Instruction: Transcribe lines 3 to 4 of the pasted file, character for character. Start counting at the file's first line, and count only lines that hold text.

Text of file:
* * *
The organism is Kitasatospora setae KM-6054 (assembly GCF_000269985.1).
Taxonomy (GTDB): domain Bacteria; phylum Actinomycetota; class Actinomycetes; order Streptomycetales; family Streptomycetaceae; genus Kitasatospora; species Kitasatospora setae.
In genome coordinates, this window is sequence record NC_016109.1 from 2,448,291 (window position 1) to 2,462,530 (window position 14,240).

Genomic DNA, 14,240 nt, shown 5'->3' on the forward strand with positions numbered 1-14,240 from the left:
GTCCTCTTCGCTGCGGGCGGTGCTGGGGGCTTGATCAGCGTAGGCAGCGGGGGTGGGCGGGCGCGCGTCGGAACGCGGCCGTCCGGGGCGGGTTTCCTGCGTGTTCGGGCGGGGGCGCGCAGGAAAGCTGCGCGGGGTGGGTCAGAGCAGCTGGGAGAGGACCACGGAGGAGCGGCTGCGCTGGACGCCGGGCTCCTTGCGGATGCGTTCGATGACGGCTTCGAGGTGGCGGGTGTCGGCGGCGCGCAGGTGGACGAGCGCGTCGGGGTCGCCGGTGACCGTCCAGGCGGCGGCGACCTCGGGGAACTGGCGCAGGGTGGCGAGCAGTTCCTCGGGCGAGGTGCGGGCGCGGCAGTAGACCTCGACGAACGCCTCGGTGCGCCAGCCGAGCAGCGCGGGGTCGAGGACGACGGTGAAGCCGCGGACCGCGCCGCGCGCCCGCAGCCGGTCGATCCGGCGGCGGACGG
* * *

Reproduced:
In genome coordinates, this window is sequence record NC_016109.1 from 2,448,291 (window position 1) to 2,462,530 (window position 14,240).

Genomic DNA, 14,240 nt, shown 5'->3' on the forward strand with positions numbered 1-14,240 from the left: